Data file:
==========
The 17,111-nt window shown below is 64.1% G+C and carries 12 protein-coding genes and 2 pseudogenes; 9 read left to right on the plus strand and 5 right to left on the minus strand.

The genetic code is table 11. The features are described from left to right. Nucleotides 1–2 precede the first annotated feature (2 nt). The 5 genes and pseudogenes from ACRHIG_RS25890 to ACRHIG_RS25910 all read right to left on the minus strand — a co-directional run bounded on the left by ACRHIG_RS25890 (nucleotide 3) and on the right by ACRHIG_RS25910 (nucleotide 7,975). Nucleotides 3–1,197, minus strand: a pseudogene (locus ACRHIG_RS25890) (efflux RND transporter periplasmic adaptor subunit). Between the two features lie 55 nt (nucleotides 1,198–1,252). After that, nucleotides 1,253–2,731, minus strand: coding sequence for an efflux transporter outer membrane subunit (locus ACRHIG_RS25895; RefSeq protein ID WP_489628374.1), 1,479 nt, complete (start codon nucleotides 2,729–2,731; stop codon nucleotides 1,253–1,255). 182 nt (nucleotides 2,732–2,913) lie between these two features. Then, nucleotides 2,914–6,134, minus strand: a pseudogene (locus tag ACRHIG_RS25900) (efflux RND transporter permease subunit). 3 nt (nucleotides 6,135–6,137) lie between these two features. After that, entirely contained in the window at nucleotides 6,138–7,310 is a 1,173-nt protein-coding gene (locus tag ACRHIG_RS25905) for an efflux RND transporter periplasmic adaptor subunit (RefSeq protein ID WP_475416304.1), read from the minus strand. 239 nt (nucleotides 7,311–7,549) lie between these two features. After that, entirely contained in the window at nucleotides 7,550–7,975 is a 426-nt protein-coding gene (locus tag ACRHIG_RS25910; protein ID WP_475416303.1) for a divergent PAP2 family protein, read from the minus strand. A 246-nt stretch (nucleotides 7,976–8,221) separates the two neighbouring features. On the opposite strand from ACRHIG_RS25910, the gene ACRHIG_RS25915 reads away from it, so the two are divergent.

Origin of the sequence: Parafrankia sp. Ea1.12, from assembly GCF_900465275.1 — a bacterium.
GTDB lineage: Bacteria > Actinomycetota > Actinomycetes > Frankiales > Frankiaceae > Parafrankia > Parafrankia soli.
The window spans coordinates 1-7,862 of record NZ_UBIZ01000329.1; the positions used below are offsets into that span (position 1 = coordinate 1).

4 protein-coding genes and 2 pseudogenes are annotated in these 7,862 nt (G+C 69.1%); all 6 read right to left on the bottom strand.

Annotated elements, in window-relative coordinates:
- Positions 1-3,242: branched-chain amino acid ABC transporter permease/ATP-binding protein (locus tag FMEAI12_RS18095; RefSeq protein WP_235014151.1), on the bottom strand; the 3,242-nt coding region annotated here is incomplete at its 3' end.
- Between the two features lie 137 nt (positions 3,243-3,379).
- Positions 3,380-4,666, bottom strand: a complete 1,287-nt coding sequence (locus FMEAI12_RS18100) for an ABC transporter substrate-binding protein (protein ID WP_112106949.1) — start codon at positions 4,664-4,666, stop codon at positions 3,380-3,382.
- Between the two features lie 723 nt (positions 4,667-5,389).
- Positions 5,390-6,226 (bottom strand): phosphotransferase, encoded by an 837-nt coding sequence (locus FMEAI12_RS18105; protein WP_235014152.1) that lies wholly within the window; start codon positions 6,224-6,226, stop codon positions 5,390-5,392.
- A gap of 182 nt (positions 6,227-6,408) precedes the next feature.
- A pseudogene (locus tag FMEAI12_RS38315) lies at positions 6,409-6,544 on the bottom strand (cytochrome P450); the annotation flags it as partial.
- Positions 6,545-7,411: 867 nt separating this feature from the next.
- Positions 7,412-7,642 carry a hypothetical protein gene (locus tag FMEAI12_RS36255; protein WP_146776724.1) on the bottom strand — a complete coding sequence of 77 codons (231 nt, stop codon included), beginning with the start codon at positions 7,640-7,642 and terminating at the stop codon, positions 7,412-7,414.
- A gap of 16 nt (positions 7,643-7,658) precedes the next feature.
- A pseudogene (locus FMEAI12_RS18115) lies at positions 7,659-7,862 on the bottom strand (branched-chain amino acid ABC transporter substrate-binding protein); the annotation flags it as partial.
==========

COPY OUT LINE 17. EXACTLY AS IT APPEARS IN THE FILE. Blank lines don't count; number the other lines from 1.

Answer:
- A gap of 16 nt (positions 7,643-7,658) precedes the next feature.